Paddling all the way home to Pallaskenry

Norma Prendiville

Reporter:

Norma Prendiville

PADDLING your own canoe has taken on a whole new meaning for Pallaskenry’s Brendan Bradley who has spent the last fortnight paddling his way from Dublin to Limerick. Brendan, and his fellow canoeist and friend Mark McGrath arrived at Ringmoylan pier near Pallaskenry this Tuesday evening after what they both agree was a challenging journey.

PADDLING your own canoe has taken on a whole new meaning for Pallaskenry’s Brendan Bradley who has spent the last fortnight paddling his way from Dublin to Limerick. Brendan, and his fellow canoeist and friend Mark McGrath arrived at Ringmoylan pier near Pallaskenry this Tuesday evening after what they both agree was a challenging journey.

But, said Brendan whose day-job is in IT and software, it was also a never to be forgotten and magical trip. “The experience was incredible,” he told the Limerick Leader after he made his final land-fall.

The idea of the trip emerged over a pint or two, Mark McGrath, who is a trained canoe instructor, explained. “We just said we would do it. We wanted a break from Dublin. I had the canoe and we had all the equipment and free time. And we wanted to do it in this kind of weather as a challenge,” he continued. Their route, a journey of some 250 kilometres, took them from Rialto on the Grand Canal, travelling west through Sallins and on to Shannon Bridge, before turning south along the Shannon and Lough Derg to Limerick.

For both men, the weather itself proved to be the hardest aspect of the trip –and memories of waking up in a tent, in freezing minus 5 temp-eratures, in the middle of the night had not dissipated, even after warm baths and a cosy night’s sleep in Brendan’s parents’ home in Pallaskenry.

“The days were fine. We had all nice days but the nights were freezing,” Mark recalled.

But one of Brendan’s darkest memories is when they found themselves, at nightfall and with ice on the canal, with more than two kilometres to paddle before they could rest.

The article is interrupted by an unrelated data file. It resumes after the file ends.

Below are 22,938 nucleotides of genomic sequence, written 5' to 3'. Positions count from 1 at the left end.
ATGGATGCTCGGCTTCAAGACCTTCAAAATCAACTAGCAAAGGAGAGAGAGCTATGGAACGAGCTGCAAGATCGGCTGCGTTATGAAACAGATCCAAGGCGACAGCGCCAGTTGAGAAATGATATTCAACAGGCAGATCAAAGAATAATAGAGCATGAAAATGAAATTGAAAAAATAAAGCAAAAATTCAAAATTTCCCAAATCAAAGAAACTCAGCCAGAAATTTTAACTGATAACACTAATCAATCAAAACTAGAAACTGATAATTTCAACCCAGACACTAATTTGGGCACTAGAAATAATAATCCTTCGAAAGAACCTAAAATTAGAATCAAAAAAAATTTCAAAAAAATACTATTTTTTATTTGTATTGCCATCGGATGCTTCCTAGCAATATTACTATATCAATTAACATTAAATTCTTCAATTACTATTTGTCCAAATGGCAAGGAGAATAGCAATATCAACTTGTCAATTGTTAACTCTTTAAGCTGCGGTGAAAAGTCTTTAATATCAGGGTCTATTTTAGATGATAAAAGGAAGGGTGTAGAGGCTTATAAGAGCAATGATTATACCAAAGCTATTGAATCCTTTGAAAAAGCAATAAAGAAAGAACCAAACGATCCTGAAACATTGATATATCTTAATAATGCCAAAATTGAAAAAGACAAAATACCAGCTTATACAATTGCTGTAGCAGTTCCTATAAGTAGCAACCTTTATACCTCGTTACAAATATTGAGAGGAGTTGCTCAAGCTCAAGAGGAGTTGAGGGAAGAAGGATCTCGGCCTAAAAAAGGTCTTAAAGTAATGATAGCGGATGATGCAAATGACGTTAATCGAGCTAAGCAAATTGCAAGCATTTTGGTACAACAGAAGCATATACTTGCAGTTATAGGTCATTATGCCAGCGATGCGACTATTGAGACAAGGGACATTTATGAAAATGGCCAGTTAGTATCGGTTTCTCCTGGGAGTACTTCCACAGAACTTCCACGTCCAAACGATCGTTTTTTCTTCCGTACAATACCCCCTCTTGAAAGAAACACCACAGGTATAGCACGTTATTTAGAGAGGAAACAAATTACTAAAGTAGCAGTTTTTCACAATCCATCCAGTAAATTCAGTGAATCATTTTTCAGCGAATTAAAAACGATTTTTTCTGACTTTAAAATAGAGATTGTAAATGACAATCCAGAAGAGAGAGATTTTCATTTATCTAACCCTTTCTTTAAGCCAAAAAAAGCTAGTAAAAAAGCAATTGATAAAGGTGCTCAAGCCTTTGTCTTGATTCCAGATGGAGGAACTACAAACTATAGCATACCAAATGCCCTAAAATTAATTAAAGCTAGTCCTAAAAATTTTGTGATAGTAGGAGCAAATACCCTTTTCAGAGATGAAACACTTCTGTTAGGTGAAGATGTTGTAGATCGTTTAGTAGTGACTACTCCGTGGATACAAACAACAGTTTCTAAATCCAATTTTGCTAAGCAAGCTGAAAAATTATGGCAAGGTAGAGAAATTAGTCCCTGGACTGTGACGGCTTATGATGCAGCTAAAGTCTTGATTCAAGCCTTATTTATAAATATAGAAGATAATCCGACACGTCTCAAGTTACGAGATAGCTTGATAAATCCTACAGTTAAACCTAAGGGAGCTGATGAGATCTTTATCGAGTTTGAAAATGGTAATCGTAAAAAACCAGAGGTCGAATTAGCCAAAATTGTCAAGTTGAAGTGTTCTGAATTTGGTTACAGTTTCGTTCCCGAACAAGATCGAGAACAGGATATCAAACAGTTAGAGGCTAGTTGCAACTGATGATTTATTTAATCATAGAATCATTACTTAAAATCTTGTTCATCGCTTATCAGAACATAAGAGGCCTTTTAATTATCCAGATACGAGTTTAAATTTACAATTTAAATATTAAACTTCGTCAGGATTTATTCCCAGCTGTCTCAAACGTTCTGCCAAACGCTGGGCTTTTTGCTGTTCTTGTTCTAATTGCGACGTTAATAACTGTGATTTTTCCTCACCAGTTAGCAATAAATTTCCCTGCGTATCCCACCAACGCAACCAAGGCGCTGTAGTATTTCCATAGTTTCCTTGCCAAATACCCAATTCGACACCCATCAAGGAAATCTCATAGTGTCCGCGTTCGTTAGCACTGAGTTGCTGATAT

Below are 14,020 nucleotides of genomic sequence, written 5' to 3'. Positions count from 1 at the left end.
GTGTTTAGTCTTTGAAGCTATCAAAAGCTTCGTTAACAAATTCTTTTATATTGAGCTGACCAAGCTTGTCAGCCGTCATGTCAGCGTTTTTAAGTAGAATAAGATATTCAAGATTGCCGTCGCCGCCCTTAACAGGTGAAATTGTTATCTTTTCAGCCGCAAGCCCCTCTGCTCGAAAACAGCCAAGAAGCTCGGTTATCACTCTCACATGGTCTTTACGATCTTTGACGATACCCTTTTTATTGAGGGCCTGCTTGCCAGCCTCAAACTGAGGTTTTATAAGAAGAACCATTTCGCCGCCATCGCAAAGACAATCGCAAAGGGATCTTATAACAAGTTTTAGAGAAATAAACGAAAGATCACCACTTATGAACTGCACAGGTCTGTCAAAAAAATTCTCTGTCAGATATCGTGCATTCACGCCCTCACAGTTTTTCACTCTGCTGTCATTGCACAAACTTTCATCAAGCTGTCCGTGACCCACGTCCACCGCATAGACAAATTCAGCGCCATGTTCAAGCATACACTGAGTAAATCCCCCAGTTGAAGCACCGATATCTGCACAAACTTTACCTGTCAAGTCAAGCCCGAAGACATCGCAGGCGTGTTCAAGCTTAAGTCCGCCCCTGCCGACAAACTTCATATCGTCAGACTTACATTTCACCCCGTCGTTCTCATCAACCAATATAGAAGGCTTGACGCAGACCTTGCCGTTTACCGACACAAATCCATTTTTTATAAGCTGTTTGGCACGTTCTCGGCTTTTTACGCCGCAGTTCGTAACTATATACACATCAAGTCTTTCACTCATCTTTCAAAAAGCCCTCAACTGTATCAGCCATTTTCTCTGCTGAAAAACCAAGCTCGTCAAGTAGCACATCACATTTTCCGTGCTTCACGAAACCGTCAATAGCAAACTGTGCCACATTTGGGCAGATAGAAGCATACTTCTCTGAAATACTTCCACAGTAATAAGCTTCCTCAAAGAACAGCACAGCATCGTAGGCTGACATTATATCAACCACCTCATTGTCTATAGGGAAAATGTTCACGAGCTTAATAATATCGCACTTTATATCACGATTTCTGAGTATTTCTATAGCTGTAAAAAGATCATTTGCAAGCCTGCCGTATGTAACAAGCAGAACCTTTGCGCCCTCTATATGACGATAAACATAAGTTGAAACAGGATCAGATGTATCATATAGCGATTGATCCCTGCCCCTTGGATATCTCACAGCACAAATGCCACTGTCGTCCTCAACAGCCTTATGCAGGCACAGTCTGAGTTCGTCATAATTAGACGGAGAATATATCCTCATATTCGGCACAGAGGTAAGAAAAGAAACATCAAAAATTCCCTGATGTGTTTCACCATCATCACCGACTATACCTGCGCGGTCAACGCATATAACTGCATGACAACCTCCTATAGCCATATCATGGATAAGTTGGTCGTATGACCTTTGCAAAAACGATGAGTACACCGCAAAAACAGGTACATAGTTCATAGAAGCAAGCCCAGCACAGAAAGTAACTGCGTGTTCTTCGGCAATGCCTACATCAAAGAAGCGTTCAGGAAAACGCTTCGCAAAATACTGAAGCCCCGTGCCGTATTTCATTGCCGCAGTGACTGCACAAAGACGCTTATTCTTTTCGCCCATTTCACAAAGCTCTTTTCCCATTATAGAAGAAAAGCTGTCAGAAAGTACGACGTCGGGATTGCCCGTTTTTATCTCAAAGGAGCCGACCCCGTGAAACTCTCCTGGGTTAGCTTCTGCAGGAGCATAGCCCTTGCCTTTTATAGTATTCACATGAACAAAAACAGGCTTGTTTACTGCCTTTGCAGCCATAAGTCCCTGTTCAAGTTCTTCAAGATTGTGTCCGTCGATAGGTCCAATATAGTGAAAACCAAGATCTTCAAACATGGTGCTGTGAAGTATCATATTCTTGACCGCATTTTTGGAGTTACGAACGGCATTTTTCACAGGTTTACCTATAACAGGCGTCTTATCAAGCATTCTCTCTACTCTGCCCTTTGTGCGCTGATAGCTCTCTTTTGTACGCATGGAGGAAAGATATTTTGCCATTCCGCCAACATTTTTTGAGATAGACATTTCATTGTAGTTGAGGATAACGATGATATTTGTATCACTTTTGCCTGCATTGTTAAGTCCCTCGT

Paddling along the frozen Grand Canal, fighting the ice, also made progress a lot slower than they had anticipated. And in the first stages, setting out from Dublin, they had to physically lift the canoe and all their equipment over the locks. Further down the canal, the locks were manned, with opportunities to stop and have a chat.

And both men thoroughly enjoyed the experience of canoeing through the calm waters of Lough Derg.

For Brendan, there was the additional challenge that he was a rookie – and had never been in a canoe before. “I learned on the job,” he laughed.

For all the hardships however, the duo’s most abiding memories are of wonderful silence, of bird-calls, of seeing nature up close – and of the warmth of the welcome they met on the way.

Coming into the very many small towns and villages en route was fantastic, Mark enthused.

“People were delighted to see us coming through,” Brendan recalled. “Many had no idea you could do the journey all the way by water. People were so helpful to us along the way.”

And they had no hesitation in recommending the trip to others. Already, they are turning their thoughts to the Royal Canal.

Hardy souls indeed.